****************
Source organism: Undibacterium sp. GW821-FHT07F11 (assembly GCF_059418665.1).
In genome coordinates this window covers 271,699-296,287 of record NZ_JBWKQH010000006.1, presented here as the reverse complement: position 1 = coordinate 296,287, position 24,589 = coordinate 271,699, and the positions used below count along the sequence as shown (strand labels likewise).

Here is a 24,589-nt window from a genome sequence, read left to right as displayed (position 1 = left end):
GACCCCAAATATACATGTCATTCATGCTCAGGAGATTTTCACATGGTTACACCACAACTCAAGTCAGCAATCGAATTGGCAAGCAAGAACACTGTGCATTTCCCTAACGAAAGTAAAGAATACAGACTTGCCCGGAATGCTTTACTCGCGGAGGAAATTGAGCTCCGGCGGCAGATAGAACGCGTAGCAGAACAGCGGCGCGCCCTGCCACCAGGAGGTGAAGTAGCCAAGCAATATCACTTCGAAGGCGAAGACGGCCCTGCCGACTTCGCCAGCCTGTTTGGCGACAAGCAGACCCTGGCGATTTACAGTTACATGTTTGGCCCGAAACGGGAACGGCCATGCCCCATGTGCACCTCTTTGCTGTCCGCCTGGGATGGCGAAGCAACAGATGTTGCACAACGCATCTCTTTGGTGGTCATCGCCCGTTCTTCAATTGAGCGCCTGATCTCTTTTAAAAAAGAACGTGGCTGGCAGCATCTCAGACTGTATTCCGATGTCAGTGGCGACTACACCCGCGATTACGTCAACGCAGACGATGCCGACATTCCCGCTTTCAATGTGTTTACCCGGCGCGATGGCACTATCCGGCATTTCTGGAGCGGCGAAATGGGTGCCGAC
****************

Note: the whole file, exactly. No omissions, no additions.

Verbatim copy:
Source organism: Undibacterium sp. GW821-FHT07F11 (assembly GCF_059418665.1).
In genome coordinates this window covers 271,699-296,287 of record NZ_JBWKQH010000006.1, presented here as the reverse complement: position 1 = coordinate 296,287, position 24,589 = coordinate 271,699, and the positions used below count along the sequence as shown (strand labels likewise).

Here is a 24,589-nt window from a genome sequence, read left to right as displayed (position 1 = left end):
GACCCCAAATATACATGTCATTCATGCTCAGGAGATTTTCACATGGTTACACCACAACTCAAGTCAGCAATCGAATTGGCAAGCAAGAACACTGTGCATTTCCCTAACGAAAGTAAAGAATACAGACTTGCCCGGAATGCTTTACTCGCGGAGGAAATTGAGCTCCGGCGGCAGATAGAACGCGTAGCAGAACAGCGGCGCGCCCTGCCACCAGGAGGTGAAGTAGCCAAGCAATATCACTTCGAAGGCGAAGACGGCCCTGCCGACTTCGCCAGCCTGTTTGGCGACAAGCAGACCCTGGCGATTTACAGTTACATGTTTGGCCCGAAACGGGAACGGCCATGCCCCATGTGCACCTCTTTGCTGTCCGCCTGGGATGGCGAAGCAACAGATGTTGCACAACGCATCTCTTTGGTGGTCATCGCCCGTTCTTCAATTGAGCGCCTGATCTCTTTTAAAAAAGAACGTGGCTGGCAGCATCTCAGACTGTATTCCGATGTCAGTGGCGACTACACCCGCGATTACGTCAACGCAGACGATGCCGACATTCCCGCTTTCAATGTGTTTACCCGGCGCGATGGCACTATCCGGCATTTCTGGAGCGGCGAAATGGGTGCCGAC